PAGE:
“The Trevor Project is proud to have played a key role in helping this bill pass, which will help not only LGBTQ youth, but also foster and homeless youth, as well as those living with mental illness, substance use disorders, self-harming behaviors, and those bereaved by suicide,” Abbe Land, CEO and Executive Director of The Trevor Project says.

Through early intervention, bill 21-361 is a long-term investment in young people’s futures. With the enactment of this bill, there is now model legislative language that other states can use to implement similar laws. California has already taken advantage of this and on April 6, 2016, we were part of passing a similar bill, AB 2246, through the California Assembly Education Committee. AB 2246 will require  middle and high schools to adopt suicide prevention policies for grades 7-12, and is now moving forward to the Assembly Appropriations Committee.

Council Member Grosso says, “Throughout the legislative process, The Trevor Project was a strong partner and consistent advocate for the mental health services and policies needed to put our students in the best position to learn and succeed. I thank them for their partnership and look forward to working with them on future projects.”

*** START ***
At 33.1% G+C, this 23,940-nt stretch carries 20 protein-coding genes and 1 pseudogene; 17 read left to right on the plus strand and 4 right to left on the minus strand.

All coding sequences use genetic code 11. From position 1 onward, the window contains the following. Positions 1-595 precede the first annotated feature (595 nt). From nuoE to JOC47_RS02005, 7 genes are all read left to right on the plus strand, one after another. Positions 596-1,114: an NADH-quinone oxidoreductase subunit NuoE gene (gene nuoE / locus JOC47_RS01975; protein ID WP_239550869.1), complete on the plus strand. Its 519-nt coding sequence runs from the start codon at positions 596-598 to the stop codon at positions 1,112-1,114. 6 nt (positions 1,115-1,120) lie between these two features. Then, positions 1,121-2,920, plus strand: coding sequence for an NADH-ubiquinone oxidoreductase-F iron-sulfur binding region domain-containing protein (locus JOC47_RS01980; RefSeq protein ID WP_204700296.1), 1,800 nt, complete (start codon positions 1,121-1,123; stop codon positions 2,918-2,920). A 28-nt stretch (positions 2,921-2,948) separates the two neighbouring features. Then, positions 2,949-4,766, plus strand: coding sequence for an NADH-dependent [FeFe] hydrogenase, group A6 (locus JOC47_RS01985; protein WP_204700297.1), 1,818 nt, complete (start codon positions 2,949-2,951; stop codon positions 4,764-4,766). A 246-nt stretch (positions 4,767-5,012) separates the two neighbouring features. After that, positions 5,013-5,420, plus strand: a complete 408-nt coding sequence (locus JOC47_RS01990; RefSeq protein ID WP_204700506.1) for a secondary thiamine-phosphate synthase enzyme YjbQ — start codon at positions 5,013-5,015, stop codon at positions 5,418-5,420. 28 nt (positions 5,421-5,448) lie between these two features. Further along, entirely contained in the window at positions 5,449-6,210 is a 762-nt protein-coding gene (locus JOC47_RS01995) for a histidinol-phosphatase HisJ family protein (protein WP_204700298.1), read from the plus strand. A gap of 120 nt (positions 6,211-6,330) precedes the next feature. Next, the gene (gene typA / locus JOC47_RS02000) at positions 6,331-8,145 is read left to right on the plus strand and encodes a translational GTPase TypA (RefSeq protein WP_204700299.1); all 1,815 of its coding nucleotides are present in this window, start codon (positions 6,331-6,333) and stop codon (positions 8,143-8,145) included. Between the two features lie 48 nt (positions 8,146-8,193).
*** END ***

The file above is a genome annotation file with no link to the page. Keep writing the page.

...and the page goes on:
The Trevor Project will now turn its attention to California and other states to ensure schools across the country have policies to help students who may be thinking of suicide. To keep up-to-date with current research, the policy must be revisited every five years.

To join us in our advocacy efforts to bring suicide prevention to schools, visit our Advocacy page. Thank you for helping save young lives by being a part of local, state, and federal change.

The Trevor Project is the leading national organization focused on crisis intervention and suicide prevention efforts among LGBTQ youth. Every day, The Trevor Project saves young lives through its free and confidential lifeline, educational materials, online resources, and advocacy. For more information, visit  www.TheTrevorProject.org.

MEDIA CONTACTS:
Amy Loudermilk, Assoc. Director of Government Affairs

[email protected]

202-974-5952

Shawn Steiner, Marketing Director

[email protected]

646-350-1021 ext. 402